The science that I was taught at school used to think that the universe was infinite. Now they know better. It is in fact a four dimensional sphere. Let me explain. A man living in a two dimensional world lives on a circle, like that drawn on a page. Any direction he moves he’ll eventually return to his starting point. A man living in a three dimensional world lives on a sphere, like the earth. Any direction he moves he’ll eventually return to his starting point.
Similarly we live in a four dimensional universe and any direction we move within the universe we will eventually return to our starting point. It’s effectively a very large four dimensional closed loop. This is hard to image, as our brains are setup to think in only three dimensions, however, we live in a universe that is of at least four dimensions, and they all follow the same principle.
T. S. Eliot, in his mystical poem, Little Gidding, must have intuited something of this when he wrote:
We shall not cease from exploration
And the end of all our exploring
Will be to arrive where we started
And know the place for the first time.
It gets more interesting. Albert Einstein has shown us that space and time aren’t separate; in fact they’re the same thing, which Einstein simply called ‘space-time’. Space-time was created with the elements at the time of the ‘Big Bang’. This means as you travel through space you also travel through time and vice a versa.
If you’re thinking that ‘you can show that you can move through time without moving through space’, you’re forgetting that you live on a spinning globe, circling a star, swirling around a galaxy that’s flowing through the cosmos. Space and time, not being separate means that not only space is in a closed loop but also time.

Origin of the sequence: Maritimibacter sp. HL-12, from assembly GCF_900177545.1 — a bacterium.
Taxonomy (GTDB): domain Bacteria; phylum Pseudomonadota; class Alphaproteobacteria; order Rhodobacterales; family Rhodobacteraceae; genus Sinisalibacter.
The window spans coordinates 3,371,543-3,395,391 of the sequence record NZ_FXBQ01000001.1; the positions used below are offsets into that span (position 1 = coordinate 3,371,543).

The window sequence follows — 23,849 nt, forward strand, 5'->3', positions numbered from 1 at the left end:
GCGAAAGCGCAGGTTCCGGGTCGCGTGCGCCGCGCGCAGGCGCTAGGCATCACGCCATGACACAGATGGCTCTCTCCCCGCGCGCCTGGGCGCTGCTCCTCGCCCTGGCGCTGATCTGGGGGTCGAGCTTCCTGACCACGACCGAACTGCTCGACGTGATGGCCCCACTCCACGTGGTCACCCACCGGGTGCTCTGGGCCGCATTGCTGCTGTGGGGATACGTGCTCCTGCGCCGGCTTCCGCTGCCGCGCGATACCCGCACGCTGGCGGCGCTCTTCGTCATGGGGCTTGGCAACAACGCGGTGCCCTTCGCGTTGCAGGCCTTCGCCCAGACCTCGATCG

That is, if you travel in the same direction in the universe you’ll not only eventually return to the same point, you’ll also return to the same time. The best way to image this is the universe is expanding from a single point. This is the classic and well accepted ‘Big Bang Theory’. However as space-time exists in a closed loop, the universe is also at the same time contracting towards the same starting point within space-time.
This ability for the universe to be expanding and contracting at the same time has fascinating implications for the dimension of ‘scale’. If we take any particular point in the universe and go smaller and smaller, as if looking through a very powerful microscope, we’ll eventually see the whole cosmos.
In summary, every point in the universe is at the same time both an infinitely small part of the universe and also contains the entire universe. This is new to science but not new to the wise. Sri Nisargadatta Maharaj said, “When I see myself as nothing, I call that wisdom. When I see myself as everything, I call that love.” William Shakespeare put in more religious terms, “Every man is God playing the fool.”When every point in the universe is both at the same time an infinitely small part of the universe and also contains the entire universe, where’s the possibility of union?
(According to legend) Buddha was laughing and a disciple asked him why. He reportedly said, “I’ve just realised that I’m holding the whole cosmos between my fingers!”
~ Leif Cocks, M.Sc. Perth-based author of Orangutans and their Battle for Survival